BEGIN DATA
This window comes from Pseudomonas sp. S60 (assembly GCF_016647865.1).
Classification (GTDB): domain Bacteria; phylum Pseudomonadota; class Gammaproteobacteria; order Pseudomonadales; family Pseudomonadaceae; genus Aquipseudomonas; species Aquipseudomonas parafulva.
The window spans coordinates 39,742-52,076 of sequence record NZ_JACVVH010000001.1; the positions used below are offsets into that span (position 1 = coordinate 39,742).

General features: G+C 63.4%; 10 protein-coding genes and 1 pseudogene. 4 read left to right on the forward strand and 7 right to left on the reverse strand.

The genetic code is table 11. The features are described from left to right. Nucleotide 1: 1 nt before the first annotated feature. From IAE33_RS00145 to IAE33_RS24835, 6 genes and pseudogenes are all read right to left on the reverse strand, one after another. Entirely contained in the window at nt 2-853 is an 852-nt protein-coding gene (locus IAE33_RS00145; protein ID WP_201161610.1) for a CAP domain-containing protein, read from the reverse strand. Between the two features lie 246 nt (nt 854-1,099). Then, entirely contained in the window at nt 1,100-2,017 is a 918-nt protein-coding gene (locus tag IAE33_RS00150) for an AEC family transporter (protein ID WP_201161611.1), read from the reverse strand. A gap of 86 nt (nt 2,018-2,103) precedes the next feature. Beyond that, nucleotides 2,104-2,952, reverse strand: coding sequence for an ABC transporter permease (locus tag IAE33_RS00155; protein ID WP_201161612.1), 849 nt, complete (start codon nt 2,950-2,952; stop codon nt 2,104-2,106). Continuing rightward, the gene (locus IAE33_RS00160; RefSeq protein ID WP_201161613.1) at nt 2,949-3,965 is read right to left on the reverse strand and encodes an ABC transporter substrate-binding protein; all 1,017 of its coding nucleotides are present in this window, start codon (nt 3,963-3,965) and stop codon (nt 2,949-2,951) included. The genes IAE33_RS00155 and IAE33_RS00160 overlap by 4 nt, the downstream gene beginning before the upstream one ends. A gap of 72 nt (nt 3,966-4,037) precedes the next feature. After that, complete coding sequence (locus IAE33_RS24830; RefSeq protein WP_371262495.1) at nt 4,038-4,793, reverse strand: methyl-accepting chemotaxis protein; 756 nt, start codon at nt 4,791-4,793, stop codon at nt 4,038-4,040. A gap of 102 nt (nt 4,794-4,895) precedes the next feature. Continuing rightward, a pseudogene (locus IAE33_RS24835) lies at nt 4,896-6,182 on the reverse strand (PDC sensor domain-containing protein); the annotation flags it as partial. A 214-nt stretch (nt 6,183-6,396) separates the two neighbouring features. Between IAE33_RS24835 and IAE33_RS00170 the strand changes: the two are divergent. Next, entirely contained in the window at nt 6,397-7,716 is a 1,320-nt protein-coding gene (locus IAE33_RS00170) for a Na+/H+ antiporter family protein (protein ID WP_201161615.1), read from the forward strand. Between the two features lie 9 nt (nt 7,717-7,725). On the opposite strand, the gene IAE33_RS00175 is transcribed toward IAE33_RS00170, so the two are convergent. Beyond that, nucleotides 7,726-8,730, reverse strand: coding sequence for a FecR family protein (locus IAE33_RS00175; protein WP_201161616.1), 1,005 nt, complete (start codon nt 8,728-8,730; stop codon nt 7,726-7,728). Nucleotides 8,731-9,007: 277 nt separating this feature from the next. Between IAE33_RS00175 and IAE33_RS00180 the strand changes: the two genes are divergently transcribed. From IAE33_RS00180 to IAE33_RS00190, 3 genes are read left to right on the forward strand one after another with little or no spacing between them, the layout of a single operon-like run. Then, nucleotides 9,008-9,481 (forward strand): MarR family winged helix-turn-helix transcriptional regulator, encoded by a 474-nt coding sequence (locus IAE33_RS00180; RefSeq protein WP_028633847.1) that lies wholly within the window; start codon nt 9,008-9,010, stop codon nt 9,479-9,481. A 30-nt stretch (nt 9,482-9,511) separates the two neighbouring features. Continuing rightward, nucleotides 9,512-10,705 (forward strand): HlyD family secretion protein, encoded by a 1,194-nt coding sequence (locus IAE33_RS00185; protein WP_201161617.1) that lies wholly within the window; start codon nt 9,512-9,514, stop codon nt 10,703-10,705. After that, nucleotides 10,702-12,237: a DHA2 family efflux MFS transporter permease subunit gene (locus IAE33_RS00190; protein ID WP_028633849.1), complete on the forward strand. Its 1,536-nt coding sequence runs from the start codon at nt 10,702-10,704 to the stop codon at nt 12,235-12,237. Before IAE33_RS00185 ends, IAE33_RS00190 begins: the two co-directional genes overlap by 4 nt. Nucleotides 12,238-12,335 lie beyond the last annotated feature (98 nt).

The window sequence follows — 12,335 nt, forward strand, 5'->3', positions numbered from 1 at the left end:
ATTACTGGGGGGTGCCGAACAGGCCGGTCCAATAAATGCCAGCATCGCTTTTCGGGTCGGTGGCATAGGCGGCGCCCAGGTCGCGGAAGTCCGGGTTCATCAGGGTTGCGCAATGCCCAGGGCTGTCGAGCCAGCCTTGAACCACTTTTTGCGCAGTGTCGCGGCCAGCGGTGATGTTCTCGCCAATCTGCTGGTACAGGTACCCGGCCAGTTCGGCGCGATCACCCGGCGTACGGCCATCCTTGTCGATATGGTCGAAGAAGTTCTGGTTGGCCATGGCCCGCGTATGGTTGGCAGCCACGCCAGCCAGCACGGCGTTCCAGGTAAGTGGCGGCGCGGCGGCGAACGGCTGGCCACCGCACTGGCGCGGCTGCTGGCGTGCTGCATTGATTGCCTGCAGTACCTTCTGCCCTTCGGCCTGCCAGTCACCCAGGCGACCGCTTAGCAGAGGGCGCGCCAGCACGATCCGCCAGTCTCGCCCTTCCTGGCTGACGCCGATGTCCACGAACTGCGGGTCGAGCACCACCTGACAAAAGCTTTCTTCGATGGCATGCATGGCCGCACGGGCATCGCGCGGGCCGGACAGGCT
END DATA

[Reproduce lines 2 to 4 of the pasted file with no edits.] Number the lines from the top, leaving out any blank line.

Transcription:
Classification (GTDB): domain Bacteria; phylum Pseudomonadota; class Gammaproteobacteria; order Pseudomonadales; family Pseudomonadaceae; genus Aquipseudomonas; species Aquipseudomonas parafulva.
The window spans coordinates 39,742-52,076 of sequence record NZ_JACVVH010000001.1; the positions used below are offsets into that span (position 1 = coordinate 39,742).

General features: G+C 63.4%; 10 protein-coding genes and 1 pseudogene. 4 read left to right on the forward strand and 7 right to left on the reverse strand.